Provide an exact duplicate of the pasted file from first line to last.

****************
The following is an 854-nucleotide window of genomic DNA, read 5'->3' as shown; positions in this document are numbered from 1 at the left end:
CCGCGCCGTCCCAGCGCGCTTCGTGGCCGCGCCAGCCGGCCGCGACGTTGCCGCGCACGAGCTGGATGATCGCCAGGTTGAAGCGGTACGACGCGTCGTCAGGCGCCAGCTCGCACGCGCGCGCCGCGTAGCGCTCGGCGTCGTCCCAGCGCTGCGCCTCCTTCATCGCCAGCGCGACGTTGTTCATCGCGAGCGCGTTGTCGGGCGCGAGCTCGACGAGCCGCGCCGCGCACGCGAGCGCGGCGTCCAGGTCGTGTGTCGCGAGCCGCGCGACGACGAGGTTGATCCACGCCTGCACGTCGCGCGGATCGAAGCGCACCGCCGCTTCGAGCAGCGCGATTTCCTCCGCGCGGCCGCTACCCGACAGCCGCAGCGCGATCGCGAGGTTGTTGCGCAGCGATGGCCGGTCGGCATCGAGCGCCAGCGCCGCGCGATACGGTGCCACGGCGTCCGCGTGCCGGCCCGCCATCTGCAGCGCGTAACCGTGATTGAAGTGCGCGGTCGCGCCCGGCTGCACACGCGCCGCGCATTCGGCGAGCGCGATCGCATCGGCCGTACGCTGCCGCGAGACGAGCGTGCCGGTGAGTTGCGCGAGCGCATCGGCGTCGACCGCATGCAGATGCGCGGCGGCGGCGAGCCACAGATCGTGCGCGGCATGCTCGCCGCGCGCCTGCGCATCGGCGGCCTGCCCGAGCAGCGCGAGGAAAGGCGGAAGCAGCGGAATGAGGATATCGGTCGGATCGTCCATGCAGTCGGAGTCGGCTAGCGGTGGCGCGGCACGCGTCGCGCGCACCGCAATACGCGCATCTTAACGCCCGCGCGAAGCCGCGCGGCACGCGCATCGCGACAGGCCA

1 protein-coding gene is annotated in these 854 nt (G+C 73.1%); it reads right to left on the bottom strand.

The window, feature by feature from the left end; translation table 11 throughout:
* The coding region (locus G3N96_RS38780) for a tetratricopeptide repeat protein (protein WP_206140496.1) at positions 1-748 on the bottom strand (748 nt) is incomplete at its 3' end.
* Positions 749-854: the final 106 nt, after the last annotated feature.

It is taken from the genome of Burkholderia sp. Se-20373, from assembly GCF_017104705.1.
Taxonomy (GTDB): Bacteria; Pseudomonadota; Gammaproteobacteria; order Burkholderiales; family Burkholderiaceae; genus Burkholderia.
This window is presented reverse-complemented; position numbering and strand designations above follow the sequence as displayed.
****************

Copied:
The following is an 854-nucleotide window of genomic DNA, read 5'->3' as shown; positions in this document are numbered from 1 at the left end:
CCGCGCCGTCCCAGCGCGCTTCGTGGCCGCGCCAGCCGGCCGCGACGTTGCCGCGCACGAGCTGGATGATCGCCAGGTTGAAGCGGTACGACGCGTCGTCAGGCGCCAGCTCGCACGCGCGCGCCGCGTAGCGCTCGGCGTCGTCCCAGCGCTGCGCCTCCTTCATCGCCAGCGCGACGTTGTTCATCGCGAGCGCGTTGTCGGGCGCGAGCTCGACGAGCCGCGCCGCGCACGCGAGCGCGGCGTCCAGGTCGTGTGTCGCGAGCCGCGCGACGACGAGGTTGATCCACGCCTGCACGTCGCGCGGATCGAAGCGCACCGCCGCTTCGAGCAGCGCGATTTCCTCCGCGCGGCCGCTACCCGACAGCCGCAGCGCGATCGCGAGGTTGTTGCGCAGCGATGGCCGGTCGGCATCGAGCGCCAGCGCCGCGCGATACGGTGCCACGGCGTCCGCGTGCCGGCCCGCCATCTGCAGCGCGTAACCGTGATTGAAGTGCGCGGTCGCGCCCGGCTGCACACGCGCCGCGCATTCGGCGAGCGCGATCGCATCGGCCGTACGCTGCCGCGAGACGAGCGTGCCGGTGAGTTGCGCGAGCGCATCGGCGTCGACCGCATGCAGATGCGCGGCGGCGGCGAGCCACAGATCGTGCGCGGCATGCTCGCCGCGCGCCTGCGCATCGGCGGCCTGCCCGAGCAGCGCGAGGAAAGGCGGAAGCAGCGGAATGAGGATATCGGTCGGATCGTCCATGCAGTCGGAGTCGGCTAGCGGTGGCGCGGCACGCGTCGCGCGCACCGCAATACGCGCATCTTAACGCCCGCGCGAAGCCGCGCGGCACGCGCATCGCGACAGGCCA

1 protein-coding gene is annotated in these 854 nt (G+C 73.1%); it reads right to left on the bottom strand.

The window, feature by feature from the left end; translation table 11 throughout:
* The coding region (locus G3N96_RS38780) for a tetratricopeptide repeat protein (protein WP_206140496.1) at positions 1-748 on the bottom strand (748 nt) is incomplete at its 3' end.
* Positions 749-854: the final 106 nt, after the last annotated feature.

It is taken from the genome of Burkholderia sp. Se-20373, from assembly GCF_017104705.1.
Taxonomy (GTDB): Bacteria; Pseudomonadota; Gammaproteobacteria; order Burkholderiales; family Burkholderiaceae; genus Burkholderia.
This window is presented reverse-complemented; position numbering and strand designations above follow the sequence as displayed.